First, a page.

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DID YOU KNOW BY FAMILY LAW ATTORNEY F.M. ZAVALA

SOLE LEGAL CUSTODY IN CALIFORNIA FAMILY LAW CASES

Under California Family Code § 3006

"A parent with “sole legal custody” of a child has “the right and . . . responsibility to make . . . decisions relating to the health, education, and welfare of [that] child.” ) A noncustodial parent has none of these rights.


To acquire them, the noncustodial parent must obtain joint legal custody by filing a Request for Order to Modify Custody.


To do that, the noncustodial parent has the burden and must demonstrate to the Court that a significant change in circumstances warrants a new custody arrangement that is in the child’s best interest.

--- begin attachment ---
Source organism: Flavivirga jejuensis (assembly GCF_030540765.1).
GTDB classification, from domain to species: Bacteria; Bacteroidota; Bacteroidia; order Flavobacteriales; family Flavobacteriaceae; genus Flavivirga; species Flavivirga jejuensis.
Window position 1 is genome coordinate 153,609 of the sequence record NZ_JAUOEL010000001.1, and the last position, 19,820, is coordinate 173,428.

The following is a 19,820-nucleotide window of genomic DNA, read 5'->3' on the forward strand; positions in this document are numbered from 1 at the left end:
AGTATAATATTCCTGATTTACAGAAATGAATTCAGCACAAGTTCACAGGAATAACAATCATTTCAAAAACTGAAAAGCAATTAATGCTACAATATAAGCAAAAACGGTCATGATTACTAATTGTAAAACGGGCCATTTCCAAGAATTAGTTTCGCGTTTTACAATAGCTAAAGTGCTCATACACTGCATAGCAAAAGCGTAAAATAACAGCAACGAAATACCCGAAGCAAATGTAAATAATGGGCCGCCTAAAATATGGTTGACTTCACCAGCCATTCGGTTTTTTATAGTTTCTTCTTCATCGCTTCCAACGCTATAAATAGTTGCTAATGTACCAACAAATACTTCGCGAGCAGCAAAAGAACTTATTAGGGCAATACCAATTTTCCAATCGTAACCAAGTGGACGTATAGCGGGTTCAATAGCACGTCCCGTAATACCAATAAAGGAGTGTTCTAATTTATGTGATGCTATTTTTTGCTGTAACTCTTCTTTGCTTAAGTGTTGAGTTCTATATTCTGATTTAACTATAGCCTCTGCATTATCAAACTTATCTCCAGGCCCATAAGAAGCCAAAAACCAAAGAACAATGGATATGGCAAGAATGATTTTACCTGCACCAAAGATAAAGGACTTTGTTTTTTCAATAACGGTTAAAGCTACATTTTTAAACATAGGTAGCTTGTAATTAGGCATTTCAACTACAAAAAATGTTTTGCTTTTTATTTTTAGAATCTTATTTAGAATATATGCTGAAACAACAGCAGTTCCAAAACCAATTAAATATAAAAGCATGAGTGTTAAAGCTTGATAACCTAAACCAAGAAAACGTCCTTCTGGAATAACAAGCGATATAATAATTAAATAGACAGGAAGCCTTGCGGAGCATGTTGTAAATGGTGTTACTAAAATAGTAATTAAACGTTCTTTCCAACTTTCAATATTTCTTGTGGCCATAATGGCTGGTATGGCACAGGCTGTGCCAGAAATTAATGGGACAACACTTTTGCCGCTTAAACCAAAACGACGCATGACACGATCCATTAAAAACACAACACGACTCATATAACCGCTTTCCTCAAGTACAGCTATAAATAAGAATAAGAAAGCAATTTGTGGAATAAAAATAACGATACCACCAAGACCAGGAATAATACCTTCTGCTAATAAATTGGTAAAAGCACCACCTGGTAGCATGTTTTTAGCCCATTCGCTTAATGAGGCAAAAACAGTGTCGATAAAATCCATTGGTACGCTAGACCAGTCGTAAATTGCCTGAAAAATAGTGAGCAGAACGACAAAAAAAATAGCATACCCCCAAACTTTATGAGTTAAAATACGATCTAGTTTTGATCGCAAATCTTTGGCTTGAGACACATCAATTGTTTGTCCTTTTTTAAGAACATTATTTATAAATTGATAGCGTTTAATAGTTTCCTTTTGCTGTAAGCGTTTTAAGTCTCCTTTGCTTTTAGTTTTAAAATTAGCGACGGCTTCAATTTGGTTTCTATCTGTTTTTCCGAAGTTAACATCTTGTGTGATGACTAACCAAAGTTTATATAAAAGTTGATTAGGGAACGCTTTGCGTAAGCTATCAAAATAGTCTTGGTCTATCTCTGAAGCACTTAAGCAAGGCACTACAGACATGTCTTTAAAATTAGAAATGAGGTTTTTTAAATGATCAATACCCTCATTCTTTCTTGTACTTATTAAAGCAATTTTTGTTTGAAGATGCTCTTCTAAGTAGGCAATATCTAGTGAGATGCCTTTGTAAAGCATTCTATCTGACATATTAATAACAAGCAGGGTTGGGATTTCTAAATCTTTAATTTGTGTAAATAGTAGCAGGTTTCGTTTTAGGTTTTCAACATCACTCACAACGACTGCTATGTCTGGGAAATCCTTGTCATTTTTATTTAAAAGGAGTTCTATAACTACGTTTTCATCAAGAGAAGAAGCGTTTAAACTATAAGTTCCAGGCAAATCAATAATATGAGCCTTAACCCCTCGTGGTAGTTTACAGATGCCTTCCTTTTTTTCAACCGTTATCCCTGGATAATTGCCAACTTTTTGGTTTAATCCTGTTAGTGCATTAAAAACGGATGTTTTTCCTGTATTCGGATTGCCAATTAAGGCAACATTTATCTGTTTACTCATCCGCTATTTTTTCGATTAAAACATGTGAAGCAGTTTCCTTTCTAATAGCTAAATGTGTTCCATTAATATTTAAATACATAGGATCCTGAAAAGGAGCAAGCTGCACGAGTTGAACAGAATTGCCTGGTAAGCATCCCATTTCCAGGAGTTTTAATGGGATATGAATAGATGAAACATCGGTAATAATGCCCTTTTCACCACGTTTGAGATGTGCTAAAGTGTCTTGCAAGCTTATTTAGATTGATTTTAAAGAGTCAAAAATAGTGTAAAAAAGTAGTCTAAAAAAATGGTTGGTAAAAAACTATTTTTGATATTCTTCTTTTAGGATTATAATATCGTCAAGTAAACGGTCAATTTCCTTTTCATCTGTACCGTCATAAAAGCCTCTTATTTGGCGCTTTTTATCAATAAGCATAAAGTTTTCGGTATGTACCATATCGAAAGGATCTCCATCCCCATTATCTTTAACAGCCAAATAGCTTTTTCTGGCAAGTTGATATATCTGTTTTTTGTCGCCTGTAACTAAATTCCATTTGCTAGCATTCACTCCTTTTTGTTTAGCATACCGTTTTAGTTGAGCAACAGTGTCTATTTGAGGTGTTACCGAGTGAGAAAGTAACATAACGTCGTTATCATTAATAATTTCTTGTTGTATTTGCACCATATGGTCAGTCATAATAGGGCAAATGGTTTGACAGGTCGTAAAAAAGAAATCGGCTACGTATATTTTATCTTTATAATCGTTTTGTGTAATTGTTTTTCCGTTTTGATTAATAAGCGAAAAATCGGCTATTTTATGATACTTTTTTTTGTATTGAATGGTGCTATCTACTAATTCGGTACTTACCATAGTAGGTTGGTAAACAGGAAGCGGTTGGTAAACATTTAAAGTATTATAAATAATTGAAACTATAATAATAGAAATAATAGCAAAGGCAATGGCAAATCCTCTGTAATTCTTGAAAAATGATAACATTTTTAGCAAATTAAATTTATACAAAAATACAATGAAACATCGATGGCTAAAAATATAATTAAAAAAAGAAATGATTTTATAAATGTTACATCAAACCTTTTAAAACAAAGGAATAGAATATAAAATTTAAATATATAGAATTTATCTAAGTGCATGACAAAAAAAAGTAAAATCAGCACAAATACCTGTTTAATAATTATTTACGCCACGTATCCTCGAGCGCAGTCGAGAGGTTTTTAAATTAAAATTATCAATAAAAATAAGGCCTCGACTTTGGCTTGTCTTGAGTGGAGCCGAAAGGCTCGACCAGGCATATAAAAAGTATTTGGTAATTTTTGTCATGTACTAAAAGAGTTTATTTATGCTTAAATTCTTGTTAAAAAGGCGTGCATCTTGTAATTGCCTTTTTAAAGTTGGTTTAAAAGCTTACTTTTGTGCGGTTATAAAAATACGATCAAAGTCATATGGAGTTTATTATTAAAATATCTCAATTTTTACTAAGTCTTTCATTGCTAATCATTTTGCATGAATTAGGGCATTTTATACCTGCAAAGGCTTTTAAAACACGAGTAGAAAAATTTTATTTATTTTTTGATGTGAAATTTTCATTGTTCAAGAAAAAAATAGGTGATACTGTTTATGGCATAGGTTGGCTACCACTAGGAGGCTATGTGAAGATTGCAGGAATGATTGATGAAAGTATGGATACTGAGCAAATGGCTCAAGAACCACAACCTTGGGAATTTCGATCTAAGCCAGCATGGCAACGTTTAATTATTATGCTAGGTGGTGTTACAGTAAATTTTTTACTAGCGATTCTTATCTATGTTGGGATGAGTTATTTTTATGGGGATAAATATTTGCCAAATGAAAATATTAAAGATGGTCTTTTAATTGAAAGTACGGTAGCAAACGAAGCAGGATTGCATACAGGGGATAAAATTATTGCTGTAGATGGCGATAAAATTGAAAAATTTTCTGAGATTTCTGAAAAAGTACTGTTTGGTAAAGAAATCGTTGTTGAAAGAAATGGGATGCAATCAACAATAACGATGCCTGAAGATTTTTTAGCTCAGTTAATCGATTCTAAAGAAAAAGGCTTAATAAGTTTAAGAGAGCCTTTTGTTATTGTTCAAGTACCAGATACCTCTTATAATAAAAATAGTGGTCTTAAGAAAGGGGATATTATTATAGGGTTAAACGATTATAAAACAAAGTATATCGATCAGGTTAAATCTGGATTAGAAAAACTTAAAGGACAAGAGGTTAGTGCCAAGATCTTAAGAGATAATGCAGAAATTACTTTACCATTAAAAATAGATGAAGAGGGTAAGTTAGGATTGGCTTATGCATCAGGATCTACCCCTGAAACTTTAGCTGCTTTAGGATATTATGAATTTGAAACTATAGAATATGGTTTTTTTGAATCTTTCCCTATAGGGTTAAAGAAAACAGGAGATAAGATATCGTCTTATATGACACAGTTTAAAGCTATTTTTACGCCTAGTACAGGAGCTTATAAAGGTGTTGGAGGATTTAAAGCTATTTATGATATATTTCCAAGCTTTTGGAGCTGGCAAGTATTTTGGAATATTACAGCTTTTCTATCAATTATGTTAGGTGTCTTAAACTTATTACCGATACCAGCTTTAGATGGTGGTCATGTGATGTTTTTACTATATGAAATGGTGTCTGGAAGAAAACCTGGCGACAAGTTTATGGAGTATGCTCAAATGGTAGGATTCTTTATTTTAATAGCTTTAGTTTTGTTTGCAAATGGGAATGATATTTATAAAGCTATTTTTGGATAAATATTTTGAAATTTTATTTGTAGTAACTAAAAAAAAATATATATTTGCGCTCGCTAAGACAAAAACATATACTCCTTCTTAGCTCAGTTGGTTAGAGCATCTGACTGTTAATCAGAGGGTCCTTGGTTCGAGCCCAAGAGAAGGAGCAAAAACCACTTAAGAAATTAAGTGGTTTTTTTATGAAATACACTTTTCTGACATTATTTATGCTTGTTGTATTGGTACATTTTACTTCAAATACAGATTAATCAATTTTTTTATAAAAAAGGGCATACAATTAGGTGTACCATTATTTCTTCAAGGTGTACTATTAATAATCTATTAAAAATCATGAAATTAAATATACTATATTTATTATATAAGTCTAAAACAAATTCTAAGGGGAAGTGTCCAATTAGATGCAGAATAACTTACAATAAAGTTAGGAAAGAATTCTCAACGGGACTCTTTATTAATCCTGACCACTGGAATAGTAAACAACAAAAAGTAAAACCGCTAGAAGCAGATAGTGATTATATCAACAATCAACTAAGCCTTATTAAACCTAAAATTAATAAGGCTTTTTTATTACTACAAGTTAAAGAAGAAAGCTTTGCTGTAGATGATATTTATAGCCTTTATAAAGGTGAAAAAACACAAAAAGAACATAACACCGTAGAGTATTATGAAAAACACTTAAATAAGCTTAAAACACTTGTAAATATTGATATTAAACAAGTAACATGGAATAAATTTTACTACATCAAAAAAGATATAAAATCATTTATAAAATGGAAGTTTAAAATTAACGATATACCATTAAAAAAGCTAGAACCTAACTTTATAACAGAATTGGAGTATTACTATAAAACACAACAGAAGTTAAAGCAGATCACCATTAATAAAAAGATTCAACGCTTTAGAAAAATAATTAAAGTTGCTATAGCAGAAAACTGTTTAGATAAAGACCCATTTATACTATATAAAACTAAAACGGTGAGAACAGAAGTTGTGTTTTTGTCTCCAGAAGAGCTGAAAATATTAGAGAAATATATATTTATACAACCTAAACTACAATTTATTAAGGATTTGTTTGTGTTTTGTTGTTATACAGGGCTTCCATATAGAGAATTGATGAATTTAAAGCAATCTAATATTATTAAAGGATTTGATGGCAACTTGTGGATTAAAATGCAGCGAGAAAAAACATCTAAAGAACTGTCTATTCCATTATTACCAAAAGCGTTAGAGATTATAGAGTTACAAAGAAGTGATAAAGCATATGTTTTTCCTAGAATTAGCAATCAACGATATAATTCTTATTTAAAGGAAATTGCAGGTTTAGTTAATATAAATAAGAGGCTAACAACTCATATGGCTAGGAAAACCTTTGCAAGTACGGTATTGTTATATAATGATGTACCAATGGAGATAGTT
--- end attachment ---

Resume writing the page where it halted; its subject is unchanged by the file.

The non-custodial parent must secure joint legal custody by showing a significant change in

circumstances showing that a new custody arrangement would be in the child’s best interests.. (See Burchard v. Garay (1986) 42 Cal.3d 531, 535 [once initial custody order is in place, court must “preserve the established mode of custody unless some significant change in circumstances indicates that a different arrangement would be in the child’s best interest”].)


“Joint legal custody,” in contrast, means that both parents share those rights and responsibilities. (California Family Code § 3003.)


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